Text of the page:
You are free to copy, reuse and remix this for non-commercial purposes but we ask that you acknowledge the University of Dundee as well as publish any remixed work under the same share-alike license as the original authors.
*The vestibulocochlear nerve was not derived from MRI data, however heavily referenced.
You can embed the above interactive onto your website as well. Follow this link to our TILT Sketchfab account and click on the Share button. To embed, simply click on </> GET EMBED CODE then just copy and paste it into your code or wordpress site.
Follow us on Sketchfab
That’s right we now have a TILT account on Sketchfab. Come connect with us, it’s great for us to see what projects you are doing as well.
We are super excited to introduce to you our newest addition to the TILT team, fellow medical artist Marissa Krebs.
Marissa hails from the land across the pond, good old U.S of A and has spent the last year studying for her Master’s in Medical Art at the University of Dundee. For the last couple of months Marissa has been working with us at TILT to produce some really cool Neuroanatomy graphics in the style of the London Underground Subway Map.
The brain child for this project was by one of our 4th year medical students, Alan Muhyaldeen. We’re pretty stoked that he came to us with this idea and incredibly happy with the collaborative effort of both Marissa and Alan.
Check out the results of Marissa’s awesome visual work below:
Click the image to see a larger view! Image attribution: “Spinal Nerve Routes” by Marissa Krebs for the University of Dundee is licensed under CC BY-NC-ND 4.0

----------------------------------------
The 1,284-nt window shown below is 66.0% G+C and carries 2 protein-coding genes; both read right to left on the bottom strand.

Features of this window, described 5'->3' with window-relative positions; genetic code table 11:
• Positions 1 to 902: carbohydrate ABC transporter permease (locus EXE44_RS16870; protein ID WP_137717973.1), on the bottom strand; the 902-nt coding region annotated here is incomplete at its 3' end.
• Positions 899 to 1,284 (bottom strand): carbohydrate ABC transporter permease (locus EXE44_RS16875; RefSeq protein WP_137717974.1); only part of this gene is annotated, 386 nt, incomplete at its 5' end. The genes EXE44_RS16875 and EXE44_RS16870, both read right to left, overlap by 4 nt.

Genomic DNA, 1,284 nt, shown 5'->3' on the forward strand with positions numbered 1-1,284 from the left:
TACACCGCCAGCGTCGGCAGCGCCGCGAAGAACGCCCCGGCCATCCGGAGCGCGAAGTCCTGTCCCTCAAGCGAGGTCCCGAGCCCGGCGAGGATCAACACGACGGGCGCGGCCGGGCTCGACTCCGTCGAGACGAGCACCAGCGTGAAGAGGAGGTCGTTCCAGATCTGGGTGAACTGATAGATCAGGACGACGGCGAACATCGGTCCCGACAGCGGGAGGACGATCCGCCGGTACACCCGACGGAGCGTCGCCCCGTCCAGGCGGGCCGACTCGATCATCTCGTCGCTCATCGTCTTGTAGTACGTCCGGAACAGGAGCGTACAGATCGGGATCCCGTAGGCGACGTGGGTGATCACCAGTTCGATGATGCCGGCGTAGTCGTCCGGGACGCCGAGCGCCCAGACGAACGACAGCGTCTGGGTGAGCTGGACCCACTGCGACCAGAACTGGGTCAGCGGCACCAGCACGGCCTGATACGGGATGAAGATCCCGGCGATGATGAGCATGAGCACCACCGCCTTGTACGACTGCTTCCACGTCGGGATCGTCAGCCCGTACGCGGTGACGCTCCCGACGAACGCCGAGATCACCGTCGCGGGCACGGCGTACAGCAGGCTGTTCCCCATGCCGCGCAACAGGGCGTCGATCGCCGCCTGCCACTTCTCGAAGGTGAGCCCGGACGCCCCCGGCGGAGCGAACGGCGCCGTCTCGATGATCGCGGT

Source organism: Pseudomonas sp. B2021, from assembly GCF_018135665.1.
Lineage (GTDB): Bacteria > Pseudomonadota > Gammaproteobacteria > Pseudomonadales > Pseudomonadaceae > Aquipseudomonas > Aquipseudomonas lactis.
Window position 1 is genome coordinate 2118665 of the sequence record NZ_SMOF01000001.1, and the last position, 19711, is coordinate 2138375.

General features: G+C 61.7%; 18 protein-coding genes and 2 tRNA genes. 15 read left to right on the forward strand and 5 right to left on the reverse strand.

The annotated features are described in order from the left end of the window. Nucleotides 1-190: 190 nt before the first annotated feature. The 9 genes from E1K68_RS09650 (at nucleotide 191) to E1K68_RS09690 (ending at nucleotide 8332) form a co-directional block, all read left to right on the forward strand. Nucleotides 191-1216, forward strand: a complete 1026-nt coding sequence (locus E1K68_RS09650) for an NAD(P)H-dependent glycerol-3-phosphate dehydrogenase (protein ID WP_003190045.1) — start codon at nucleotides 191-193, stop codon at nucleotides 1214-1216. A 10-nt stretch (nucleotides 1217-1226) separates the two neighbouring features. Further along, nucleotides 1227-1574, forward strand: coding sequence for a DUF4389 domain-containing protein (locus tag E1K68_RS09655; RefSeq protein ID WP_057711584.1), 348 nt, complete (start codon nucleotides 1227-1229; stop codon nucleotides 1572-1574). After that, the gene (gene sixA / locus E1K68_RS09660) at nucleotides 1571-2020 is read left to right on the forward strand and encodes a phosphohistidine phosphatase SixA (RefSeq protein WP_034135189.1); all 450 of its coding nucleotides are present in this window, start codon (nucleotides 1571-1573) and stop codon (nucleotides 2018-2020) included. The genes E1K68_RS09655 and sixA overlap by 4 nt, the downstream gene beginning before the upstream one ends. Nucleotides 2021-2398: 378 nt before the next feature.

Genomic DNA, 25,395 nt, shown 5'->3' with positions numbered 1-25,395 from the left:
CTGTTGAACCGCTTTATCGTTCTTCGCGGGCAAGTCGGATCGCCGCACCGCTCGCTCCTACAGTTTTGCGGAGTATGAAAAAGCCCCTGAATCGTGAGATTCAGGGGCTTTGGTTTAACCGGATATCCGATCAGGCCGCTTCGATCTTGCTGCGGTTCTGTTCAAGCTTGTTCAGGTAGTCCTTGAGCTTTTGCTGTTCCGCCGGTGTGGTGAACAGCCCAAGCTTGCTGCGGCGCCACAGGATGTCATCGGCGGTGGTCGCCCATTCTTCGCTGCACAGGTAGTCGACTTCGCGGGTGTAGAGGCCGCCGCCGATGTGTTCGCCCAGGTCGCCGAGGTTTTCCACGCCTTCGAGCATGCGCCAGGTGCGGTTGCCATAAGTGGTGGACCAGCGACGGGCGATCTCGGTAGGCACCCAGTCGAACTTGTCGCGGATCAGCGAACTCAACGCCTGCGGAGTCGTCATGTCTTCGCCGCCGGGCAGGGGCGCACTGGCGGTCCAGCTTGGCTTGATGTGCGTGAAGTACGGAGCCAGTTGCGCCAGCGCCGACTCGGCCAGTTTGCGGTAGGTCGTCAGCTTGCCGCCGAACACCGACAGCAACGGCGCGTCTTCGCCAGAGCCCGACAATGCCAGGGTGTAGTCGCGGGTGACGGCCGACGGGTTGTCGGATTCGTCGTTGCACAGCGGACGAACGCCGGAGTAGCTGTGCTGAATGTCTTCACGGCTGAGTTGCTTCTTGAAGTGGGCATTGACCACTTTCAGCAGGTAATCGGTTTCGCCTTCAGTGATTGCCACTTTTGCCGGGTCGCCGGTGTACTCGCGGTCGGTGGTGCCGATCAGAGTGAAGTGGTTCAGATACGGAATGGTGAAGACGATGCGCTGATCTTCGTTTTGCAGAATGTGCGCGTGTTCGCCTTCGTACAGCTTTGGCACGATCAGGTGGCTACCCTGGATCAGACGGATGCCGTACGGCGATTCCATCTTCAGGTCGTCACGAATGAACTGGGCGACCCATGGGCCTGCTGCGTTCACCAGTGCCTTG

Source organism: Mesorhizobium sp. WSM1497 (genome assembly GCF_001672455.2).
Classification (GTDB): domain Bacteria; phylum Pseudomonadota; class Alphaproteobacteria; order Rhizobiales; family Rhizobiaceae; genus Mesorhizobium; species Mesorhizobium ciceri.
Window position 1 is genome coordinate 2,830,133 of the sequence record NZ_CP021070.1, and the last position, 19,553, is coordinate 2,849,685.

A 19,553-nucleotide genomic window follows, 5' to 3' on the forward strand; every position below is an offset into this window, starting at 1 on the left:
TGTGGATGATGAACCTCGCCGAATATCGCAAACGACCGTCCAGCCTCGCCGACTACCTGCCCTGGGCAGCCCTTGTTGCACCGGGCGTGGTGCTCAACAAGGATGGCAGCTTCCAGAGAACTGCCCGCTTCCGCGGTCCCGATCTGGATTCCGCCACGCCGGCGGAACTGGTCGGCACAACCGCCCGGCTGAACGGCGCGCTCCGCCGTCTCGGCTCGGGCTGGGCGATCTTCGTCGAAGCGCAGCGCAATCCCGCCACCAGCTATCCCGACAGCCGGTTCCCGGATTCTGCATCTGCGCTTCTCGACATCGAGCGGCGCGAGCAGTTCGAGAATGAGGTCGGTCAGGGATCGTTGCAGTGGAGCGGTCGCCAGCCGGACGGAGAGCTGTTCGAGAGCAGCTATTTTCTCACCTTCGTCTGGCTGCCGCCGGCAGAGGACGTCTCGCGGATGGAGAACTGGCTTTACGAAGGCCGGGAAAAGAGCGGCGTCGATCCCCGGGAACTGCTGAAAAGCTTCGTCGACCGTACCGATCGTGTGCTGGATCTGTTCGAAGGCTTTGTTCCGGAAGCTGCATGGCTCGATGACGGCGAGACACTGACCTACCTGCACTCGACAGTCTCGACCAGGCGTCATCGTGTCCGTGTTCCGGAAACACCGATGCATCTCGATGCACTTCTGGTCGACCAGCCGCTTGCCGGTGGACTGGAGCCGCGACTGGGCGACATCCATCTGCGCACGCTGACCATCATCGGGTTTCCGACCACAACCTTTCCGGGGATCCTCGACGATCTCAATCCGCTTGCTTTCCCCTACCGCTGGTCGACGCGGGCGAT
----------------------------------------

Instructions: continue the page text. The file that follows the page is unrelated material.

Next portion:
Click the image to see a larger view! Image attribution: “Descending Neural Tracts” by Marissa Krebs for the University of Dundee is licensed under CC BY-NC-ND 4.0
Click the image to see a larger view! Click the image to see a larger view! Image attribution: “Ascending Neural Tracts” by Marissa Krebs for the University of Dundee is licensed under CC BY-NC-ND 4.0
Fancy using these images for your teaching purposes? Feel free to download them! Be sure to add the appropriate attribution in your lectures. The image attributions have been added underneath each picture, just copy and paste!
Thanks to Dr. Paul Felts and Dr. Seaneen McDougall for lending us their expertise in reviewing this content. A special thanks to Natalie Lafferty to bringing this project to life!
Marissa Krebs Medical illustrator, researcher, copy writer and project manager
Alan Muhyaldeen Project sponsor, content reviewer and copy writer 4th year medical student, Undergraduate School of Medicine, University of Dundee
Dr. Paul Felts and Dr. Seaneen McDougall Content experts and reviewers Centre of Anatomy and Human Identification, School of Science and Engineering, University of Dundee
Annie Campbell Project manager Medical Artist and Educational Resource Developer, Technology & Innovation Learning Team (TILT), Undergraduate School of Medicine, University of Dundee
Natalie Lafferty Medical student supervisor Head Centre of Technology & Innovation in Learning (CTIL), University of Dundee
Thursday 7th of May 2015 – from 16:00 to 17:00 in the EduZone
Presenter: Andrew Whitworth, School of Environment, Education and Development, University of Manchester
This presentation is based around a project which took place from 2013-15 at two academic libraries, both of which were facing significant changes (a change of director at one, a merger of four campuses at the other). The project studied and helped managed these changes by looking at them from the bottom-up, that is, how change was generated by staff acting together as members of communities of practice (Wenger 1998), drawing on and shaping a range of informational resources as they do so: what Lloyd (2010) calls the ‘information landscape’. Social network and concept mapping techniques were used to help the workplace communities learn about and manage the changes they faced. These maps served as records of the changing landscape over the course of the project and also revealed interesting details about how these communities of practice engaged in dialogue, managed authority and made collective judgments about information.
We would be grateful if you could confirm attendance (firstname.lastname@example.org or email@example.com).